In speaking with the chief human resources officer (CHRO) of a large company concerning his thinking about the succession plan for his own role, he described an interaction with a former colleague that I thought was pretty telling. The CHRO spoke with the colleague about possibly returning to the company in a strong number two human resources leadership role with an assurance that he would be put on a very short list for succession into the top HR position.

The polite answer the CHRO received was “Not interested; call me when your job is open.” The CHRO’s response? “The only way you’re getting my job is if you take this job first.”

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John Touey

This comment led me to extrapolate the thinking to the CFO role. I did some quick research on CFO changes in Fortune 100 companies over the past 16 months, and, guess what?  My friend’s reasoning was correct: the vast majority of those positions are held by executives who were either promoted from within or who came from a company that at least approached the size and complexity of their current organization. Perhaps Apple CFO Luca Maestri is an exception, but his previous employer, Xerox, is not exactly a start-up. Now these are mega-companies — the smallest has revenue of more than $30 billion. But, I believe this rule of thumb applies to differences in scale at lower levels as well.

In our firm’s experience, the inflection points in company size where there clearly are perceived differences in the duties and expectations of CXOs in general are as follows:

  • < $1 billion — The CXO is perceived as a doer/leader. Resources are constrained and executives at the EVP/SVP levels are often doing VP-level work as well. Decision-making is faster and more informal. CXOs still are required to practice their technical skills.
  • $1 billion-$7 billion — The CXO is transitioning to a true leadership role. Managing vision and strategy begins to trump technical and domain expertise. CXOs begin to manage truly senior leaders underneath them and must balance natural inclinations to get their hands dirty with being a coach and champion for those who report to them. However, lack of resources still requires a good bit of doing.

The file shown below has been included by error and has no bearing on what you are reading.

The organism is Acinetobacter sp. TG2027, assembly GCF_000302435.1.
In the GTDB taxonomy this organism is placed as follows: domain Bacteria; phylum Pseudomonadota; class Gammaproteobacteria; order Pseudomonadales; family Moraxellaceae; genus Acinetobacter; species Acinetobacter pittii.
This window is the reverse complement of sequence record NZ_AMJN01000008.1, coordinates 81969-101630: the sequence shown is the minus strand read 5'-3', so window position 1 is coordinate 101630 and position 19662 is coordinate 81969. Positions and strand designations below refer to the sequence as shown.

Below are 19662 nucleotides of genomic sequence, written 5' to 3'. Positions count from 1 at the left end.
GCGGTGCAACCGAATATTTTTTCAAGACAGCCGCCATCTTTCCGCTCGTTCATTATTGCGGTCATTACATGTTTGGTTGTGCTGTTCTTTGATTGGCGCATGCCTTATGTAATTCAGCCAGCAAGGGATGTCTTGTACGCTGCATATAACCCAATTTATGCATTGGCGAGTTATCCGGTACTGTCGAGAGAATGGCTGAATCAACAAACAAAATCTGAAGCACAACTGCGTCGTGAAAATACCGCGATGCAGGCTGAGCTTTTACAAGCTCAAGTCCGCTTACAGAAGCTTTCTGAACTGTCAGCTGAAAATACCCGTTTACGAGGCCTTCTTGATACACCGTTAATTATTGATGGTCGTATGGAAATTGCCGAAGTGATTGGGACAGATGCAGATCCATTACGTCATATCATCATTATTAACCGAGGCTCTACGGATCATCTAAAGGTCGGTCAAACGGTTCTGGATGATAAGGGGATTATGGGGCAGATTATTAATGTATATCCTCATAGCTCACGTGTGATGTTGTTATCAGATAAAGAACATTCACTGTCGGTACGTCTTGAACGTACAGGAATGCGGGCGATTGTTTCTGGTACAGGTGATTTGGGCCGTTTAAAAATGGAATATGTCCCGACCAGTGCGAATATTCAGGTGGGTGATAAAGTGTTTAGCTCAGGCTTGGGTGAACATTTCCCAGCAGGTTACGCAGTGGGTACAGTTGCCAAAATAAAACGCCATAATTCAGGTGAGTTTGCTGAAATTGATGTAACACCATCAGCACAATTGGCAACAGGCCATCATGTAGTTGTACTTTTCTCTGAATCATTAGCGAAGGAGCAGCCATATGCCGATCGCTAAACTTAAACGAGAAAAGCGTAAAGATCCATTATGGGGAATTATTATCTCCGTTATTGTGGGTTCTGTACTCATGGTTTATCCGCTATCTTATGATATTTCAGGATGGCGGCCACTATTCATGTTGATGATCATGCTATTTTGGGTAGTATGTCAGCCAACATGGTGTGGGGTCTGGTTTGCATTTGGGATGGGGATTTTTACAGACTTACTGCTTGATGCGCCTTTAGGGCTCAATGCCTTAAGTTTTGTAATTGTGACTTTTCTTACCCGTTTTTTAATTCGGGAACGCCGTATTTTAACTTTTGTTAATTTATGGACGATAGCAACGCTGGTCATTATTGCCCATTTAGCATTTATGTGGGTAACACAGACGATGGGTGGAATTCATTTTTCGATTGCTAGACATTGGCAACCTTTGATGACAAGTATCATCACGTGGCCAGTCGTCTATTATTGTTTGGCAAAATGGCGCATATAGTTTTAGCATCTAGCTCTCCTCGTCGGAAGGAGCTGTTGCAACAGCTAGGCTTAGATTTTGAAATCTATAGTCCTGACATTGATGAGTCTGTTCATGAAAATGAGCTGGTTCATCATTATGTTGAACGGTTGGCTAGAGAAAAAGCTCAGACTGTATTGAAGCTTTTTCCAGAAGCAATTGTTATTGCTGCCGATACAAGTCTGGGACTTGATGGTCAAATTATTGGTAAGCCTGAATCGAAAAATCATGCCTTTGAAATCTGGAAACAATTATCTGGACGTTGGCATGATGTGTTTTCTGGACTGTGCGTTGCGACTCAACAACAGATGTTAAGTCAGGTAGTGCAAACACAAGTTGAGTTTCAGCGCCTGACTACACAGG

• $7 billion-$20 billion — The CXO begins to move from a functional leadership mindset to a general management mindset. Organizational savvy and political competency become paramount to the ability to get things done internally. Cross-cultural sensitivity also comes more into play as the CXO begins to manage a global team of senior managers.
  • > $20 billion — The CXO truly is a visionary leader. He or she must be a master delegator running very large organizations (even in functional leadership roles). He or she must possess the ability to communicate a vision to an organization and encourage input from his or her direct reports, but also possess the courage to ultimately make decisions critical to the success of the business. These CXOs must be able to balance driving their companies toward a straight-line goal while anticipating and preparing for the unknown challenge beyond the horizon.

The experiences required for success at companies of less than $1 billion in revenue are so different from the mega-company that they almost become irrelevant to a Fortune 100 leader. What I have found in my executive search career is that this becomes an overt source of frustration for leaders of companies at the $1 billion to $7 billion level, because they often are passed over for consideration for equivalent roles in larger companies.

These executives are no less talented then their peers at the largest companies. However, the experiences that got them to the current point in their careers are not those that will get them to the same level in a larger organization. Sometimes, this is simply a perceived gap, most often by the mega-company’s board whose role these days is primarily focused on risk mitigation. Sometimes, the organizational complexity of a Fortune 100 truly is more than a CFO of a mid-size company is prepared to take on. In all cases, it is a real obstacle for CXOs in mid-size companies looking to make it to the next level.

Returning to the anecdote from my CHRO friend, his advice is right on point. If you are a CXO of a mid-size company who desires to move into the top functional or general management role in a Fortune 100, the clearest path to that destination may be a crooked one. A developmental assignment running a region or a division of a company that size will get you closer to that dream job than moving to a company only slightly larger than your own.

John Touey is a principal at executive search firm Salveson Stetson Group with 20 years of experience providing executive search, human resources and management consulting services to organizations in the healthcare, financial services, utilities, manufacturing and pharmaceutical industries. Follow him @JohnTouey.

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